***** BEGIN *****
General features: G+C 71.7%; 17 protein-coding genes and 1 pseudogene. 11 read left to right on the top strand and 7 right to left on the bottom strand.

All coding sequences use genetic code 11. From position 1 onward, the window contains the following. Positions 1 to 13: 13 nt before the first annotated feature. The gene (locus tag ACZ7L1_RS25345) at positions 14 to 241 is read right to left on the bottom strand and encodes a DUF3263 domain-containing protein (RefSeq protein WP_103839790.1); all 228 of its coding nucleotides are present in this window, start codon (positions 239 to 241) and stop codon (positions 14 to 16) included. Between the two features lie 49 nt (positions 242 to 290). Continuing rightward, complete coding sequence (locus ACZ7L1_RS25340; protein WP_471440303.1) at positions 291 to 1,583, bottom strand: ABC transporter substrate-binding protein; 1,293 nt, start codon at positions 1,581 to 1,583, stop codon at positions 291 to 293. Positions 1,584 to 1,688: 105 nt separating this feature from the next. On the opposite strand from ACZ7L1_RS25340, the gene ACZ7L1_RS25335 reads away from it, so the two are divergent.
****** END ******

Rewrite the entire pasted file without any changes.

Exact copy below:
General features: G+C 71.7%; 17 protein-coding genes and 1 pseudogene. 11 read left to right on the top strand and 7 right to left on the bottom strand.

All coding sequences use genetic code 11. From position 1 onward, the window contains the following. Positions 1 to 13: 13 nt before the first annotated feature. The gene (locus tag ACZ7L1_RS25345) at positions 14 to 241 is read right to left on the bottom strand and encodes a DUF3263 domain-containing protein (RefSeq protein WP_103839790.1); all 228 of its coding nucleotides are present in this window, start codon (positions 239 to 241) and stop codon (positions 14 to 16) included. Between the two features lie 49 nt (positions 242 to 290). Continuing rightward, complete coding sequence (locus ACZ7L1_RS25340; protein WP_471440303.1) at positions 291 to 1,583, bottom strand: ABC transporter substrate-binding protein; 1,293 nt, start codon at positions 1,581 to 1,583, stop codon at positions 291 to 293. Positions 1,584 to 1,688: 105 nt separating this feature from the next. On the opposite strand from ACZ7L1_RS25340, the gene ACZ7L1_RS25335 reads away from it, so the two are divergent.